Friday, January 28, 2011

FILM REVIEW: Camilla Belle & Alexa Vega's "From Prada to Nada"

I was a little skeptical when I first saw the trailer for this romantic comedy about two rich sisters (Camilla Belle and Alexa Vega), who must learn how to fend for themselves when their father dies and they lose their fortune due to his secretly mounting debt. I thought it was going to be as cheesy as the Duff sisters' Material Girls or any Olsen movie. But it actually managed to squeeze some genuine, non-campy emotion into the a few scenes, raising it from straight-to-DVD obscurity to B-movie status. I particularly enjoyed Wilmer Valderrama's surprisingly convincing portrayal of a Latino bad boy. I'm so use to him always being a bumbling idiot or a charmer that I really didn't think he could pull off dark and mysterious.

Still, the film had its flaws:
1) Belle as a Mexican? Why? Is there a drought in California? Could they not find another Hispanic actress to play the second sister? I could name three B-list actresses off the top of my head: Aimee Garcia ("Off the Map"), Anjelah N. Johnson (Our Family Wedding), and Francia Raisa ("Secret Life of an American Teenager"). Bam! Fail!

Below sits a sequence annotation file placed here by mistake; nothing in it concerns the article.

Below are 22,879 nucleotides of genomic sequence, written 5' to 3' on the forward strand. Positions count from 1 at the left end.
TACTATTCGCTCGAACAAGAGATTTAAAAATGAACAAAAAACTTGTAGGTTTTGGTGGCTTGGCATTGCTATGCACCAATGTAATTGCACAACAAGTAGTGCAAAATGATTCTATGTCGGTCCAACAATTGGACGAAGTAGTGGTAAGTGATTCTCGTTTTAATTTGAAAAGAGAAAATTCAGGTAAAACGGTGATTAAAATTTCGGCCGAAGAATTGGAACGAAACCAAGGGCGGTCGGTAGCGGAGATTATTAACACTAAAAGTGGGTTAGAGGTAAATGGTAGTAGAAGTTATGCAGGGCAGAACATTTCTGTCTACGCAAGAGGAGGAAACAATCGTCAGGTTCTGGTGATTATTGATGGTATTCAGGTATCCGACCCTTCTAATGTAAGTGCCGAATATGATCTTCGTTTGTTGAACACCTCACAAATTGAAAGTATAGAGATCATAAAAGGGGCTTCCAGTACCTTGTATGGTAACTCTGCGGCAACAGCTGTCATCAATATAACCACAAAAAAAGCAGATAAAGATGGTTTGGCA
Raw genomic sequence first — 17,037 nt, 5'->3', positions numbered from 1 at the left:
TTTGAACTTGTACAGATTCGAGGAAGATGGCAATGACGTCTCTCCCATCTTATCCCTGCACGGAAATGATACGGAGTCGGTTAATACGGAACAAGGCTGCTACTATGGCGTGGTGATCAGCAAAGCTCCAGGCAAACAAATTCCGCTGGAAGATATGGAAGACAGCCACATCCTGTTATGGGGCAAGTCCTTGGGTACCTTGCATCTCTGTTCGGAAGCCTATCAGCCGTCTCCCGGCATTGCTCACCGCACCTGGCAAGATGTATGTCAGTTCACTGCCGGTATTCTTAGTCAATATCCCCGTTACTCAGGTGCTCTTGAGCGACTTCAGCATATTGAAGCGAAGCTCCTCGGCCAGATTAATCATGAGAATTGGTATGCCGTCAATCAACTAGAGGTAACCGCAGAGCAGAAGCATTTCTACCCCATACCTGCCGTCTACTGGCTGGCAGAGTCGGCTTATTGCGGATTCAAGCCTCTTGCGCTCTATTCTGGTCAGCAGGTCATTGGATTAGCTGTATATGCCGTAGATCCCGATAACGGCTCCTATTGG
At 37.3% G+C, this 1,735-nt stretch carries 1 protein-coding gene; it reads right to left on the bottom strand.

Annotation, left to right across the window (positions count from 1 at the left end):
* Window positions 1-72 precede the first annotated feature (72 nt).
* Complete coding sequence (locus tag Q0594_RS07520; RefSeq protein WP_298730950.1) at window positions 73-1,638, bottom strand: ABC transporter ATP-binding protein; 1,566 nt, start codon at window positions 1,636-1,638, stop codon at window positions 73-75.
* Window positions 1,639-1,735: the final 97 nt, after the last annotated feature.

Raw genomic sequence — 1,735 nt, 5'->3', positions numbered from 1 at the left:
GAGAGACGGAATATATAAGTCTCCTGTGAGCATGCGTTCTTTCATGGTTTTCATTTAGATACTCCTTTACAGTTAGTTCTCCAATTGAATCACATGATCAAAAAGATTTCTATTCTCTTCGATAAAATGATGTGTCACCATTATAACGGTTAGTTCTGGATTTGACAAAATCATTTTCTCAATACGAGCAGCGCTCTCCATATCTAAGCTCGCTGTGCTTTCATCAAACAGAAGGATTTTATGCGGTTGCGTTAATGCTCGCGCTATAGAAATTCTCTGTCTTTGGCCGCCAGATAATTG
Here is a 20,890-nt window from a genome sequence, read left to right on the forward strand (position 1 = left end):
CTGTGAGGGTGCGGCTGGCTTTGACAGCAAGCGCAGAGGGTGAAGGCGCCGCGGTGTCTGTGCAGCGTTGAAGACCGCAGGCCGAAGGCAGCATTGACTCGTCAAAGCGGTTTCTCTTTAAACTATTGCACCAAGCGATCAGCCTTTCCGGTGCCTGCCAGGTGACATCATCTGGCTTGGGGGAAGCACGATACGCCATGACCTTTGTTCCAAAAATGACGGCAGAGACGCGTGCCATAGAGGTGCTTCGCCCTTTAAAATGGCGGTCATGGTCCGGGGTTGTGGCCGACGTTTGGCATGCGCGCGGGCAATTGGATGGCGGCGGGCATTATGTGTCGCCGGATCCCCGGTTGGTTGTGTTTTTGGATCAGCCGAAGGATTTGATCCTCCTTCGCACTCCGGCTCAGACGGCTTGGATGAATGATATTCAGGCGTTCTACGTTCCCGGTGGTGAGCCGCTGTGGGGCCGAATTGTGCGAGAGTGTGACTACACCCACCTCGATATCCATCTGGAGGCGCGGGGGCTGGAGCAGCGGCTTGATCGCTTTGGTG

2) Whoever was the stylist of the film clearly thought couture meant "skank." Nothing Vega wore made it seem like she even knew where Rodeo Drive was. She was Hispanic, not a hooker.
3) There was a plaque in the doorway of her aunt's house that was in English. English. 90% of the people that went through that house barely spoke English when they entered, why would she own anything with English words on it?
4) Belle was horrible at pretending to be drunk. The only thing she did worst was pretending to be a virgin...
5) On what planet is Camilla Belle unattractive or homely, because she owns glasses and dresses like a librarian. Ugly duckling she aint. And that "transformational" dress that gave her the confidence to say how she felt was uglier than she was pretending to be.
6) And do I even have to address the insanity of the critically acclaimed Adriana Barraza (Babel) being in this film?

Final Verdict: As a half-Hispanic woman, I appreciate when there are films created for my demographic. This may not have been the best they could've offered, but at least it wasn't offensive and stereotypical like Our Family Wedding.

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